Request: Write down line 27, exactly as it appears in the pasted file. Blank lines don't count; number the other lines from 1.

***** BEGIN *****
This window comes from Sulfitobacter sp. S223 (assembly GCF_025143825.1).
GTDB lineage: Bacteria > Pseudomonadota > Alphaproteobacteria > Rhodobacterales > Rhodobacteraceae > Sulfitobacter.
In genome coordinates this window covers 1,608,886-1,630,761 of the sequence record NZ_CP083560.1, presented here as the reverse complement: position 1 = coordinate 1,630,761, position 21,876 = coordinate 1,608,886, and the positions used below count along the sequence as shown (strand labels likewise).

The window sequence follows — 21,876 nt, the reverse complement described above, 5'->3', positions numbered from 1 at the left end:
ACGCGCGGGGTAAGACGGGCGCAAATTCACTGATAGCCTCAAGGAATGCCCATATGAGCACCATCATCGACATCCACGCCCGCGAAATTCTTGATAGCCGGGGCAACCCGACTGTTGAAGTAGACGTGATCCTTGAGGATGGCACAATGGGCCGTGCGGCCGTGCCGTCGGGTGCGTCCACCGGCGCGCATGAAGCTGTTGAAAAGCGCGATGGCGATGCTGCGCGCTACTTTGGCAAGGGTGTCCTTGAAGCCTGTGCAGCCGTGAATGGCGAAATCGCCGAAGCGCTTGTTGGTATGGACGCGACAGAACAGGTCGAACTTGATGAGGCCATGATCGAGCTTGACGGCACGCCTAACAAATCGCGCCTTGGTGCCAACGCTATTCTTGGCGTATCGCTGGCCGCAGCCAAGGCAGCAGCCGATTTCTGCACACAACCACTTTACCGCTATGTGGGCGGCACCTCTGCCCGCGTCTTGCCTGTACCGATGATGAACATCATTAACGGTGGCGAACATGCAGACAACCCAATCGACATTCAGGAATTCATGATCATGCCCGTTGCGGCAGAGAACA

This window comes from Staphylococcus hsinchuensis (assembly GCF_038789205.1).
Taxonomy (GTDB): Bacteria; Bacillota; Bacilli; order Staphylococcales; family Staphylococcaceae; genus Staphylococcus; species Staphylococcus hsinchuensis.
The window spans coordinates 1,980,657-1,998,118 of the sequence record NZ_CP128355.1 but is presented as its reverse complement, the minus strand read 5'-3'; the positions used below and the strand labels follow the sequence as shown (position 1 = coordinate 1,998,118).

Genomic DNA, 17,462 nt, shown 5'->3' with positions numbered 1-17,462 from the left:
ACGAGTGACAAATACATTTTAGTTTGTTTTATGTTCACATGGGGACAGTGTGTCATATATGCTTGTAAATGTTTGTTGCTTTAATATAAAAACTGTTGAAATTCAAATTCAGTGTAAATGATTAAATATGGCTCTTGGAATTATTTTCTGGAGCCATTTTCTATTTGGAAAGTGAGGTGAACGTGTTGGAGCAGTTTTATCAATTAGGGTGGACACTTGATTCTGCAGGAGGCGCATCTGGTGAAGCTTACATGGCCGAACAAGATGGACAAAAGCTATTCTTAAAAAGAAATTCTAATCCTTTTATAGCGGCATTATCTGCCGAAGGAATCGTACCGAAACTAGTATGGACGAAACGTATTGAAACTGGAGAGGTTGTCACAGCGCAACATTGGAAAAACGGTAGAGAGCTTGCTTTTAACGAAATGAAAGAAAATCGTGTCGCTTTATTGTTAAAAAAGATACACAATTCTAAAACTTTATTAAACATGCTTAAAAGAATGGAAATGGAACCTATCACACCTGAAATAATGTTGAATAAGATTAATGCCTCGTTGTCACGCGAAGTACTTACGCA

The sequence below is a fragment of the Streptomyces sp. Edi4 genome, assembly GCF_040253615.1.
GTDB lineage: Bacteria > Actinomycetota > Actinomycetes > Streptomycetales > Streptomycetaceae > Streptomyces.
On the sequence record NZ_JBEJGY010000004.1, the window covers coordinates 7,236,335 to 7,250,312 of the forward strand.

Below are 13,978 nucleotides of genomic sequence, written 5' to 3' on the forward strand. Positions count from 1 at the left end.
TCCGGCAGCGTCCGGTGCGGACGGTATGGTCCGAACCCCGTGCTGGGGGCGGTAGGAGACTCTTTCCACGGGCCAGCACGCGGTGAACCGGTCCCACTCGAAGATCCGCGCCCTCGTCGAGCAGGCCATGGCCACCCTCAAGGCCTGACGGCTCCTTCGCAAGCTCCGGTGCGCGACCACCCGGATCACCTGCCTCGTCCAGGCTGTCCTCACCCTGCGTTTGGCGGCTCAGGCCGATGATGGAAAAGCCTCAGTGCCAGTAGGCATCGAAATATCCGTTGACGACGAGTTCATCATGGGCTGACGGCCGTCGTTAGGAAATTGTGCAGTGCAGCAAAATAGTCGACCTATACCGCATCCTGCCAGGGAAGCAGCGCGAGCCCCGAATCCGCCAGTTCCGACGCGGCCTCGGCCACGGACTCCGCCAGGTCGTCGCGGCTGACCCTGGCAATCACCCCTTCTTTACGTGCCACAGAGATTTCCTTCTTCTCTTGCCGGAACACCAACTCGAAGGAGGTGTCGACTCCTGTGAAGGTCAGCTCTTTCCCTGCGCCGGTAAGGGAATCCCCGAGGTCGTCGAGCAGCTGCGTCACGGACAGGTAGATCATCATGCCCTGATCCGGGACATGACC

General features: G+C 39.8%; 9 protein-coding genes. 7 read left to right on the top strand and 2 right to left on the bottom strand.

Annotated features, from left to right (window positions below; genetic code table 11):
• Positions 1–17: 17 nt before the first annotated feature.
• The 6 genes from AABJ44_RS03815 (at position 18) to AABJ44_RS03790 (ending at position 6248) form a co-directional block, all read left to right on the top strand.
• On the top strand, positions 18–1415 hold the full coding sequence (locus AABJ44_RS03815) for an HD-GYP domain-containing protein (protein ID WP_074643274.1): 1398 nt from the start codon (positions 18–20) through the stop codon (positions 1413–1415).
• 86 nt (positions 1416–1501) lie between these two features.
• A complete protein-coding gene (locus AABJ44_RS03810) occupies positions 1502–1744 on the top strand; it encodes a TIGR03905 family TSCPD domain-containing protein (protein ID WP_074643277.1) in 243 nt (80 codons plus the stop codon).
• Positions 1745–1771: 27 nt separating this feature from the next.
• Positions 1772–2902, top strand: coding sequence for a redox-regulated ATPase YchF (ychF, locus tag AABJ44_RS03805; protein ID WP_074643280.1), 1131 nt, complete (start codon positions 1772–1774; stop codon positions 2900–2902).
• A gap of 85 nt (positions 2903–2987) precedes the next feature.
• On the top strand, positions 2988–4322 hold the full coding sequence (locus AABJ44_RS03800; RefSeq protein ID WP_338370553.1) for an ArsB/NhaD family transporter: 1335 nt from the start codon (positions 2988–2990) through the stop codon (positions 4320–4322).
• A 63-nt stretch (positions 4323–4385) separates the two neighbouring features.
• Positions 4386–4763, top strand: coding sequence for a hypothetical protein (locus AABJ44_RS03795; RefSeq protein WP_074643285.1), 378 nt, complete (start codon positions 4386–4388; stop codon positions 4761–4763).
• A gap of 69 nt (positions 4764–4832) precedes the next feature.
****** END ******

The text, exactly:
• A 63-nt stretch (positions 4323–4385) separates the two neighbouring features.